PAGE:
Middle Class Blues
A majority of survey respondents say that in the past five years, they either haven’t moved forward in life (25%) or have fallen backwards (31%). This is the most downbeat short-term assessment of personal progress in nearly half a century of polling by the Pew Research Center and the Gallup organization.
The Politics of Economic Discontent
Matt observes that,
Politically, it’s a bit tricky since the salient trend is the dramatic narrowing of the better/worse gap, but the betters still outnumber the worses. You want to tap into the sentiments of the growing “worse” bloc, but still can’t let that kind of sentiment dominate what you’re saying since there are all these “betters” out there still.
But, as a commenter retorts, “[W]hen Reagan used that line to such (apparent) great effect, the split was 52-25. With 31% saying they’re worse off, many more than that will have friends or family who are part of the 31%. I don’t think it’s tricky politically at all.” I tend to agree.
The bizarre thing, as I’ve noted before, is that it’s obvious to anyone who lived through both eras that the economy is much better now than it was then. In 1980, we were in a recession that stretched for the better part of a decade, experiencing double digit inflation and interest rates, high unemployment, and a Dow that was well under 1000.
Jimmy Carter used the Misery Index, which added inflation and unemployment, to great effect against Gerald Ford in 1976. Ronald Reagan returned the favor in 1980. Here’s where it was:
Here’s where it’s been for the last year (February’s numbers are the latest I have available):
The Rich Get Richer — And So Do Everyone Else (But Not as Fast)
The poll’s Executive Summary does a good job of analyzing the data and giving some clues as to why people are so miserable in both their short-term assessments and their predictions for the future. Essentially, it’s a classic case of relative deprivation. We’re living in bigger houses, on average, than ever before. We’ve got technological luxuries that were unobtainable five or ten years ago. But the upper classes are growing at a faster rate than the lower and middle classes so, despite the absolute gains in living standards, they feel like they’re falling further behind even while their lives are improving. Additionally, the “middle class anchors” of housing, education, and health care are getting rapidly more expensive, belying the relative lack of inflation.
The New Economy – Winners and Losers
Two charts from the survey also provide useful insights.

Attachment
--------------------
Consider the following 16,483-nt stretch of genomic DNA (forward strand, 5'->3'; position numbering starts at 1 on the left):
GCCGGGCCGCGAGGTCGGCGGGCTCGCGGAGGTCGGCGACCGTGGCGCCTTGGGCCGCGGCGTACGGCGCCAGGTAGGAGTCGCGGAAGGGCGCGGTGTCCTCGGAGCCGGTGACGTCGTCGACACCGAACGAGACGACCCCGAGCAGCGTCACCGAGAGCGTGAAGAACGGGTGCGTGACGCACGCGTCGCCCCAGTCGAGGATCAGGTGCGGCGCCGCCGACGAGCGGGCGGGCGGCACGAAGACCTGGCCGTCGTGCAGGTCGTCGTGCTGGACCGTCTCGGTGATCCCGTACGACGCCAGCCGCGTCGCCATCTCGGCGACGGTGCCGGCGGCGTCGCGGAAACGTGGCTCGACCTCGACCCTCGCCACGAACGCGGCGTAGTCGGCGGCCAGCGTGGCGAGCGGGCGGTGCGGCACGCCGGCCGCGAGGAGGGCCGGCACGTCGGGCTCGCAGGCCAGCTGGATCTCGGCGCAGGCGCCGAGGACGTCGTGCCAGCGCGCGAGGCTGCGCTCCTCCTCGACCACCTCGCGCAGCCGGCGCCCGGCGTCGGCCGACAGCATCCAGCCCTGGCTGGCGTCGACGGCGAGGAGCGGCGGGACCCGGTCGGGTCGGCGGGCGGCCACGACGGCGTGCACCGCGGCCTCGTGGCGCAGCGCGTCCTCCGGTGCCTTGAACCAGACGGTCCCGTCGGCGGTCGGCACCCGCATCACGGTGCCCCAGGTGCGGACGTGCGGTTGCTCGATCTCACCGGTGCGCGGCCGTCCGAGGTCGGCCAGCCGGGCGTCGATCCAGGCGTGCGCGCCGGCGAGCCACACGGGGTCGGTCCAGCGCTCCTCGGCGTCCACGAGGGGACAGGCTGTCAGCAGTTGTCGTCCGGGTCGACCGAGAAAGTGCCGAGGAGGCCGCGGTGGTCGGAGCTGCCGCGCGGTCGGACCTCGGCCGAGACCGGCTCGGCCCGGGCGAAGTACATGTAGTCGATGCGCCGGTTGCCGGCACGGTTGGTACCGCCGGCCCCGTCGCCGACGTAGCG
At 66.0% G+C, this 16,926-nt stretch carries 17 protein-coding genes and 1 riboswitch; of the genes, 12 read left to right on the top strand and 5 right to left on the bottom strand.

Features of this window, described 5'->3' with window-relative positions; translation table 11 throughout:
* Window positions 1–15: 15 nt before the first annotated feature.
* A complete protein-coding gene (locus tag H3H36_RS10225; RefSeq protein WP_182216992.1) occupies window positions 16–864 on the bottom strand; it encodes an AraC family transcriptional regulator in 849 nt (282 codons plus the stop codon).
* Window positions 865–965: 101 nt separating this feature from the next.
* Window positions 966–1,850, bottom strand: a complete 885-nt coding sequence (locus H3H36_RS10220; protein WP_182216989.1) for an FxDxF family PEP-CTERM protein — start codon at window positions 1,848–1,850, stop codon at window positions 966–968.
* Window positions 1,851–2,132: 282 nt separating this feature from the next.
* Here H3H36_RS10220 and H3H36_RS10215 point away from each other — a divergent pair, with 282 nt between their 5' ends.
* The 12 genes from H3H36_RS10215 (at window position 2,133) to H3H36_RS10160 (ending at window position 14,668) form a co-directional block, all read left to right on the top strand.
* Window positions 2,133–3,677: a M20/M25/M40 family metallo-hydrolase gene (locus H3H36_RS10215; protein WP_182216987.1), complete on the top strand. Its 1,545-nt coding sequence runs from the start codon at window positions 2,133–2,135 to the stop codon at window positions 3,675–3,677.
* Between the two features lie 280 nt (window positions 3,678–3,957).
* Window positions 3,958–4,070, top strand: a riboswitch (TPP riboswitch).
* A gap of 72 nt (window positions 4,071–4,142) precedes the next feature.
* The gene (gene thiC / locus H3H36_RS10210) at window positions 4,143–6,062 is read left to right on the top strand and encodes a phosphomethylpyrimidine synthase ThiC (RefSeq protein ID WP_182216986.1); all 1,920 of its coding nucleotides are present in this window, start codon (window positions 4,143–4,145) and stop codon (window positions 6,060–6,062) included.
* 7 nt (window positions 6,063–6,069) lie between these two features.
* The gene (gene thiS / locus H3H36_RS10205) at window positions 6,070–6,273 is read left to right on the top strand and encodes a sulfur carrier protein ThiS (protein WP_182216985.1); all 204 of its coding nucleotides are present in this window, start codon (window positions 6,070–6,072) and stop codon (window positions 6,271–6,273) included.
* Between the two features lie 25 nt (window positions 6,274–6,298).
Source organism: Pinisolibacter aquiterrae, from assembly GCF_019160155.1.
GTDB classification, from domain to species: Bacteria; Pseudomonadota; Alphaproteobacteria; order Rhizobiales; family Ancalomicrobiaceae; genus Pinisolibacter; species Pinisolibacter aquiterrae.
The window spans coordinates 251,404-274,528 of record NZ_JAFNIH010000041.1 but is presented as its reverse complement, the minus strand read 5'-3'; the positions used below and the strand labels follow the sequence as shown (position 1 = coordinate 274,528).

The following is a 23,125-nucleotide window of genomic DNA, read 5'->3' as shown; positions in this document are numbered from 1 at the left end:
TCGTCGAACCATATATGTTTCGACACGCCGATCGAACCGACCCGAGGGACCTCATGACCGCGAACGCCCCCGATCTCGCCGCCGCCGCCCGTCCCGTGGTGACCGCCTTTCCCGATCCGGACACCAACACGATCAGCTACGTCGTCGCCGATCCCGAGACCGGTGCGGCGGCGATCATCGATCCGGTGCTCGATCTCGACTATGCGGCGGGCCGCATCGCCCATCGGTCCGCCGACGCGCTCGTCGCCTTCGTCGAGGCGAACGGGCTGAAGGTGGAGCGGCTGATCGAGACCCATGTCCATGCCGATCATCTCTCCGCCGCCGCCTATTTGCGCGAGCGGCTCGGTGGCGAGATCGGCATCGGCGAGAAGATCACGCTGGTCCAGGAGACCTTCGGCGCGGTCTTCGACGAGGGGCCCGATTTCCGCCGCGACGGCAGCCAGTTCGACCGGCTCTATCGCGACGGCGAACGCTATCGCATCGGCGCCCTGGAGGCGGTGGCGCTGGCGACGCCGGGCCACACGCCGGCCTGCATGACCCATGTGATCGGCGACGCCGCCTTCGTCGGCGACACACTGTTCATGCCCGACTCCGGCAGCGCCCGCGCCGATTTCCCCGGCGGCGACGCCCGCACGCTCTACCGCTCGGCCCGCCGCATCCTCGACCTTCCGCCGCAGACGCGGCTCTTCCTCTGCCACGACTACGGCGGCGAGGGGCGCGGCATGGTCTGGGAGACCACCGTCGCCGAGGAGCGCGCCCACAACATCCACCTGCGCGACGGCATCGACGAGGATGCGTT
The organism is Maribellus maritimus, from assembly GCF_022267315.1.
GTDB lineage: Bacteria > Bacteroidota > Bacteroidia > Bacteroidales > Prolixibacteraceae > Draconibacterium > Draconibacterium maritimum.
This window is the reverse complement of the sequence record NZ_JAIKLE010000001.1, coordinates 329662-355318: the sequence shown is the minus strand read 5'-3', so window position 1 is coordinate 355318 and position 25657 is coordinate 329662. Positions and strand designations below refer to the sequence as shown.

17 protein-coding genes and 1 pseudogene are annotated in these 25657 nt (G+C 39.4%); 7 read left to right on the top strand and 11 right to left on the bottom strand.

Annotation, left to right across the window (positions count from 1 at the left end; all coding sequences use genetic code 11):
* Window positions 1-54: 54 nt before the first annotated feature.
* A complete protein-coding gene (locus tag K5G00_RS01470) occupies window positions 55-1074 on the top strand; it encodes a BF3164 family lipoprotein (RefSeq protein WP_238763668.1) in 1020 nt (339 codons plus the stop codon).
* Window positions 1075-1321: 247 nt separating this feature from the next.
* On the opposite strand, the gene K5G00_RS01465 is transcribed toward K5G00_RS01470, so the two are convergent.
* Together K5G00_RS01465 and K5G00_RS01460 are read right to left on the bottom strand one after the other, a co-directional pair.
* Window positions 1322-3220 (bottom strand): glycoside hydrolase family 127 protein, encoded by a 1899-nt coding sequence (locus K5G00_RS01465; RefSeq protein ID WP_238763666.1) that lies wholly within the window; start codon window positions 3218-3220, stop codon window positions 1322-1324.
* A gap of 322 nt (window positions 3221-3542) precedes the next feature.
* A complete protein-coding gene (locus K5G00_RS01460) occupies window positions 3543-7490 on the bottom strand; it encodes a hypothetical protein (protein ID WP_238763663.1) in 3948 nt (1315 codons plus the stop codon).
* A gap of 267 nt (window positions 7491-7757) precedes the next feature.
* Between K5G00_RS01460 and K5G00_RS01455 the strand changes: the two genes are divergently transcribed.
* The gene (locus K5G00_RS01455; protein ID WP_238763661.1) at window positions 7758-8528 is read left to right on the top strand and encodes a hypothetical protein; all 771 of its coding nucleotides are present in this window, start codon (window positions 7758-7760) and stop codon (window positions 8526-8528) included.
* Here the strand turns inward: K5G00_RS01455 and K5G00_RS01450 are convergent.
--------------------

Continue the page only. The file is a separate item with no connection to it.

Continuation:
Winners include seniors (ages 65 and older), blacks, native-born Hispanics and married adults. The income status of all of these groups improved from 1970 to 2006. Losers include young adults (ages 18 to 29), the never-married, foreign-born Hispanics and people with a high school diploma or less. All of these groups have seen their relative income positions decline.
This is actually pretty good news. The classes who were the object of concern a generation ago, the elderly and minorities, are doing much better. And so are those who make good choices: Getting an education, getting married, and postponing giving birth the children until they get married.
This also underscores a point demonstrated by a second chart:
A 2007 study by the U.S. Treasury Department found that about half of all taxpayers are in a different income quintile from the one they had been in a decade earlier. It also found that the highest levels of churn occur in the middle income brackets. The chart below illustrates, for two consecutive nine-year periods, where taxpayers who were in the middle income quintile at one point in time wound up nine years later. It shows that, in each time period, roughly two-thirds of the middle quintile taxpayers were in a different quintile after nine years.
To be sure, much of this is owing to “life cycle effect,” the propensity for people to earn higher incomes as they advance in their careers. But that, too, is a good thing. It belies the notions of a static economy that discussions of social class and comparisons of wealth gaps reinforce. People who make good choices have an excellent shot at moving up the ladder. That’s as it should be.
Politically, of course, little of this matters. Similarly, As Jimmy Carter discovered, once to his advantage, once not, people will give the president (or his party) way too much credit or blame for the state of the economy. Similarly, if people think they’re falling behind or think they’re trapped in place, they’re going to vote that way regardless of the reality. But ignorance and irrationality doesn’t change the underlying facts.